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Here's How Women Can Overcome Fear and Ask for Fair Compensation

A recent study conducted by Indeed revealed that over half of women globally have never requested a salary raise.
Cover Image Source: Unsplash | @
Cover Image Source: Unsplash | @

Women often face unique challenges when it comes to advocating for themselves in the workplace. According to a recent study by job listings site Indeed, more than 50 percent of women worldwide have never asked for a raise, with various factors such as lack of confidence and fear of negative consequences contributing to this trend.

An employee works at her computer in a home and office | Getty Images | Photo by Robert Alexander
Image Source: Getty Images | Photo by Robert Alexander

Among the 43% of women who did ask for a raise, an overwhelming three out of four received a salary increase. Moreover, the survey, which gathered responses from over 14,500 women across 11 countries, found that 61% of women globally feel they need more effort to earn recognition than their male counterparts.

Do Your Research

Before engaging in a salary negotiation, it is essential to gather relevant data on salary benchmarks for your role. Utilize online resources and seek insights from industry peers to ensure you have a comprehensive understanding of your market value.

Image Source: Photo by Christina Morillo | Pexels
Image Source: Photo by Christina Morillo | Pexels

Pooja Chhabria, career expert and Asia-Pacific head of editorial at LinkedIn said, "It’s imperative to have clarity of thought about what you think your compensation should be prior to the discussion." 

Be Confident

While initiating a salary conversation may seem daunting, thorough preparation and practice can instill confidence. "Women generally find it more of a challenge to self-advocate for a promotion and/or pay raise," Aileen Tan, chief human resources officer with AIA Singapore, stated.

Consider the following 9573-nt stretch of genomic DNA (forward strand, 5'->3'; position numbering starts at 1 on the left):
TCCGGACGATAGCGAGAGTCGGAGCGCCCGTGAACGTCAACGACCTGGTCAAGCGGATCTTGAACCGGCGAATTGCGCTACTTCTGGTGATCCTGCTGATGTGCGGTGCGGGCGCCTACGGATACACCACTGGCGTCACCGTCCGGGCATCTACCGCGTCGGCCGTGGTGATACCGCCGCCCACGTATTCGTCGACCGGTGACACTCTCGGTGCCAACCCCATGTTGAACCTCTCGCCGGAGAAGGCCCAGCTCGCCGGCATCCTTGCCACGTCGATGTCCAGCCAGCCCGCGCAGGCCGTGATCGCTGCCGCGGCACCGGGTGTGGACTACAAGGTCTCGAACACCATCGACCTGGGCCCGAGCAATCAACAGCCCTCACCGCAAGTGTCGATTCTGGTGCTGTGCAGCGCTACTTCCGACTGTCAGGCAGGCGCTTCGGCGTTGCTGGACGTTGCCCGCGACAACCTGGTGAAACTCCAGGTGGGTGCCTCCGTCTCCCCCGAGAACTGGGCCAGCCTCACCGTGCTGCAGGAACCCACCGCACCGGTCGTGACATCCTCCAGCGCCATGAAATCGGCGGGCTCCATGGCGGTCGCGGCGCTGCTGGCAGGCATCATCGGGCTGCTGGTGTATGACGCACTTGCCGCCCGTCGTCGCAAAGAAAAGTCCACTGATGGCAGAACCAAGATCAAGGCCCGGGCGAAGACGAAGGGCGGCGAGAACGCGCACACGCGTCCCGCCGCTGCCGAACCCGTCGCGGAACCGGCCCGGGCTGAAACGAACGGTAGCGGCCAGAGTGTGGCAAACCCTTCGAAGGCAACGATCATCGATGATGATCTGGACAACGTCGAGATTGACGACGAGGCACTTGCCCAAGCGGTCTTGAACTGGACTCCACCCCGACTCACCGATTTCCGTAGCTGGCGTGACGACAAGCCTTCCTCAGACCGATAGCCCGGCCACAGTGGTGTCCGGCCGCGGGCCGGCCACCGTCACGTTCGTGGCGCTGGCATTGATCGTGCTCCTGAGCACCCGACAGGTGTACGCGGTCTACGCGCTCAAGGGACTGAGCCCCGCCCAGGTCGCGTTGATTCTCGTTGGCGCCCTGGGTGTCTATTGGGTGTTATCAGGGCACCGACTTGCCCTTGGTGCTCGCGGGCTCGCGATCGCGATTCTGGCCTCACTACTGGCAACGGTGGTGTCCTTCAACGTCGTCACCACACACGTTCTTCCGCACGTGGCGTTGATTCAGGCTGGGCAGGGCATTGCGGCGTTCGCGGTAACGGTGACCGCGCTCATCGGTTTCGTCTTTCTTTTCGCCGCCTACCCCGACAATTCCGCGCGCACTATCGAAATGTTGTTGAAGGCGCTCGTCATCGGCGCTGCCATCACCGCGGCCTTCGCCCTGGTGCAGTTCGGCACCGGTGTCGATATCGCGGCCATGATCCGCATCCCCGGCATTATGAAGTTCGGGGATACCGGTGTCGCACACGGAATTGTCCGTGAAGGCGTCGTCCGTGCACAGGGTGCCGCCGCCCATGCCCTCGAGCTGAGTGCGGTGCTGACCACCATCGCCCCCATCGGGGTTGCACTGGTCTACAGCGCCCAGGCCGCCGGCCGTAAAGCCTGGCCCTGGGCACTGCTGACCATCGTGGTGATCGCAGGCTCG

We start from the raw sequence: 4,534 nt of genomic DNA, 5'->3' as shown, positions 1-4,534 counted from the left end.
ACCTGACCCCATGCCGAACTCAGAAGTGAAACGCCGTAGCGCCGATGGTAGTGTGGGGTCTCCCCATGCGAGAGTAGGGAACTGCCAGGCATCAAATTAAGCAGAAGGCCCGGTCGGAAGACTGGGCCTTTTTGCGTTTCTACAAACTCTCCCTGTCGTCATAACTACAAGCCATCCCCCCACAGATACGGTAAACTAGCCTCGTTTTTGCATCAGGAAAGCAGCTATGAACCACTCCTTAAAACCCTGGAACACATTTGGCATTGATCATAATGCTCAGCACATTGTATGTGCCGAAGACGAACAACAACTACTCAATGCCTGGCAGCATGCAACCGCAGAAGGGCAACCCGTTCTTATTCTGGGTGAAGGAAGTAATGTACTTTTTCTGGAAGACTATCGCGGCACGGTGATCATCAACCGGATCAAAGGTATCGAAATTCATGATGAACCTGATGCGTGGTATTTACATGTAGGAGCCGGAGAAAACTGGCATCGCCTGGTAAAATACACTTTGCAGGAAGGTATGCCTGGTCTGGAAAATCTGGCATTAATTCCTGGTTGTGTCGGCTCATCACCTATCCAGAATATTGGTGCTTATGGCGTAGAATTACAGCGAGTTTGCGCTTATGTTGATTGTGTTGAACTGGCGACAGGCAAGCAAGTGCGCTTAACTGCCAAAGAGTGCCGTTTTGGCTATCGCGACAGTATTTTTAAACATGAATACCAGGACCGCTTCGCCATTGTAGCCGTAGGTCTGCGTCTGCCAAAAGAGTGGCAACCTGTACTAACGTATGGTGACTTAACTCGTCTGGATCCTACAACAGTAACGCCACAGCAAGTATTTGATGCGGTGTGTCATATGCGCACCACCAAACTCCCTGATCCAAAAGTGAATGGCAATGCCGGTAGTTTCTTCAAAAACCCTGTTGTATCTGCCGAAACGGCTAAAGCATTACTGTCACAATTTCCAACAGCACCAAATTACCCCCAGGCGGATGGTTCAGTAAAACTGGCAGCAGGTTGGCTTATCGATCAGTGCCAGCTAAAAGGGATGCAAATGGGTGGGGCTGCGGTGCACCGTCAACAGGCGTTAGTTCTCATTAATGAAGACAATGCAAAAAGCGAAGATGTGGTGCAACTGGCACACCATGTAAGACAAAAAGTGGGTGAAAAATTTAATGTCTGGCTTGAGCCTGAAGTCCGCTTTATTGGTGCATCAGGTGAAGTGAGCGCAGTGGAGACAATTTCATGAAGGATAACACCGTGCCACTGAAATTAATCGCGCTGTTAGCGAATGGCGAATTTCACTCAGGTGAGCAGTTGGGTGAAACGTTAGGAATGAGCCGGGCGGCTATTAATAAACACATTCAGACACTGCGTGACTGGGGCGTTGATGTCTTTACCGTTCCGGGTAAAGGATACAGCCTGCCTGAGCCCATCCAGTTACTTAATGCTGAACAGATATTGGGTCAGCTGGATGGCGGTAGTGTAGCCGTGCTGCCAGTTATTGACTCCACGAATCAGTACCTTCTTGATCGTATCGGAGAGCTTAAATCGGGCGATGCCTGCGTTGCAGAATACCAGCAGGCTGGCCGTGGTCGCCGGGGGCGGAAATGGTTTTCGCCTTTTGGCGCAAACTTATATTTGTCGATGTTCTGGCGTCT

Consider rehearsing with a trusted friend or mentor to refine your delivery and address potential objections. Moreover, understanding your value and aligning your goals with those of your manager and company can further bolster your confidence during negotiations.

Image Source: Pexles|Photo by Anna Shvets
Image Source: Pexles | Photo by Anna Shvets

Prepare Your Pitch

A compelling pitch is essential for articulating your value proposition and justifying your salary increase. Highlight specific achievements and be ready to address any concerns or constraints related to budget limitations. 

"Be very clear about what is it that you’re going to tell your manager, starting with showcasing your value [and] giving examples of industry benchmarks. It’s also important to address concerns where there could be constraints around budgets," Chhabria suggested.

Schedule a Meeting

Approach salary negotiations strategically by scheduling a dedicated meeting in advance. It is important to communicate your intention to discuss compensation and career development, ensuring that both you and your manager are adequately prepared. 

"Communicate the impact that you’ve driven through your role, through your work, through the results that you’ve driven, tying it back to what the company and your team objectives are,' Chhabria said.

Image Source: Unsplash | CoWomen
Image Source: Unsplash | Photo by CoWomen

Showcase Your Value

During the negotiation, emphasize your contributions and tangible impact within the organization. Provide concrete examples of how you have contributed to problem-solving and achieved positive outcomes.

Furthermore, quantifying your achievements with relevant metrics can lend credibility to your arguments and strengthen your negotiating position.

Maintain Professionalism

While navigating salary discussions, it is essential to maintain a professional demeanor. Express appreciation for the opportunity to engage in the conversation and remain open to constructive feedback. Moreover, avoid emotive statements and instead focus on presenting a well-reasoned case for your desired salary increase.

Image Source: Pexels|Photo by Karolina Grabowska
Image Source: Pexels | Photo by Karolina Grabowska

In many workplaces, there's still a pervasive gender pay gap, where women earn less than men for the same work. This longstanding disparity can make women feel undervalued and hesitant to negotiate for higher pay.

However, believing in oneself is equally important. As Tan says, "I learned early in my career that 'nothing ventured, nothing gained.' It is equally important to be willing to raise your hands and step out of your comfort zone because all opportunities will come with its own set of risks."